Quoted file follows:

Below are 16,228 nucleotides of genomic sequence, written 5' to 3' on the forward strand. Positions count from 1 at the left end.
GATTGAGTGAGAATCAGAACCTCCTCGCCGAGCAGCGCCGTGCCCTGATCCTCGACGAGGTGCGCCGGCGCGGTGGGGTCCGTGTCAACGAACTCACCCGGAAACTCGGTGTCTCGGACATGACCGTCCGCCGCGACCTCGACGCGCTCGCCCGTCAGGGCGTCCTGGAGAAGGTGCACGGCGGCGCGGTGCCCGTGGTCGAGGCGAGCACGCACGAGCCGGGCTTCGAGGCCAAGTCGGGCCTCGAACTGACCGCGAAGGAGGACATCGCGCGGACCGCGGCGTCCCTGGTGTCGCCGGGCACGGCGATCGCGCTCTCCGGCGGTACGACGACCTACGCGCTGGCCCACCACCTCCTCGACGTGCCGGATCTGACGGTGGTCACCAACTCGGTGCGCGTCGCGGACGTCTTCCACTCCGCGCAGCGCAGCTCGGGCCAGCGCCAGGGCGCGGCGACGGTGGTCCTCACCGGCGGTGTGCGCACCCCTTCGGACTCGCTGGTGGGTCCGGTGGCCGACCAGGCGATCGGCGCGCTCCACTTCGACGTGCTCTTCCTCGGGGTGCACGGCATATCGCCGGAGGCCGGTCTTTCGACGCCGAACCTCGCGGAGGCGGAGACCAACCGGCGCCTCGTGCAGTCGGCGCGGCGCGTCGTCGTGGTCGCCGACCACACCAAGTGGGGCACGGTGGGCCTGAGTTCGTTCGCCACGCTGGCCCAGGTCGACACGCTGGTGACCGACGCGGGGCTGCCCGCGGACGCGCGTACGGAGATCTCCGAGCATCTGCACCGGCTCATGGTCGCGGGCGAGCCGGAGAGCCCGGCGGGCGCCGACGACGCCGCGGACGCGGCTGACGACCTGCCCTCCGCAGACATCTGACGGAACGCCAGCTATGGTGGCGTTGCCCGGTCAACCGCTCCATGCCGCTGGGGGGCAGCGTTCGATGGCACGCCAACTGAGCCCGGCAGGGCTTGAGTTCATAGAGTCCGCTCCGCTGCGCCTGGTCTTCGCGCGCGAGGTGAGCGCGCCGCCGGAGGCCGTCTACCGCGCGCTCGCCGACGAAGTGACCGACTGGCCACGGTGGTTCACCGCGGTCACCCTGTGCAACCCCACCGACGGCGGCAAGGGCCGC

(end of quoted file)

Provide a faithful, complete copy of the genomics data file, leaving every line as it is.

Below are 16,228 nucleotides of genomic sequence, written 5' to 3' on the forward strand. Positions count from 1 at the left end.
GATTGAGTGAGAATCAGAACCTCCTCGCCGAGCAGCGCCGTGCCCTGATCCTCGACGAGGTGCGCCGGCGCGGTGGGGTCCGTGTCAACGAACTCACCCGGAAACTCGGTGTCTCGGACATGACCGTCCGCCGCGACCTCGACGCGCTCGCCCGTCAGGGCGTCCTGGAGAAGGTGCACGGCGGCGCGGTGCCCGTGGTCGAGGCGAGCACGCACGAGCCGGGCTTCGAGGCCAAGTCGGGCCTCGAACTGACCGCGAAGGAGGACATCGCGCGGACCGCGGCGTCCCTGGTGTCGCCGGGCACGGCGATCGCGCTCTCCGGCGGTACGACGACCTACGCGCTGGCCCACCACCTCCTCGACGTGCCGGATCTGACGGTGGTCACCAACTCGGTGCGCGTCGCGGACGTCTTCCACTCCGCGCAGCGCAGCTCGGGCCAGCGCCAGGGCGCGGCGACGGTGGTCCTCACCGGCGGTGTGCGCACCCCTTCGGACTCGCTGGTGGGTCCGGTGGCCGACCAGGCGATCGGCGCGCTCCACTTCGACGTGCTCTTCCTCGGGGTGCACGGCATATCGCCGGAGGCCGGTCTTTCGACGCCGAACCTCGCGGAGGCGGAGACCAACCGGCGCCTCGTGCAGTCGGCGCGGCGCGTCGTCGTGGTCGCCGACCACACCAAGTGGGGCACGGTGGGCCTGAGTTCGTTCGCCACGCTGGCCCAGGTCGACACGCTGGTGACCGACGCGGGGCTGCCCGCGGACGCGCGTACGGAGATCTCCGAGCATCTGCACCGGCTCATGGTCGCGGGCGAGCCGGAGAGCCCGGCGGGCGCCGACGACGCCGCGGACGCGGCTGACGACCTGCCCTCCGCAGACATCTGACGGAACGCCAGCTATGGTGGCGTTGCCCGGTCAACCGCTCCATGCCGCTGGGGGGCAGCGTTCGATGGCACGCCAACTGAGCCCGGCAGGGCTTGAGTTCATAGAGTCCGCTCCGCTGCGCCTGGTCTTCGCGCGCGAGGTGAGCGCGCCGCCGGAGGCCGTCTACCGCGCGCTCGCCGACGAAGTGACCGACTGGCCACGGTGGTTCACCGCGGTCACCCTGTGCAACCCCACCGACGGCGGCAAGGGCCGC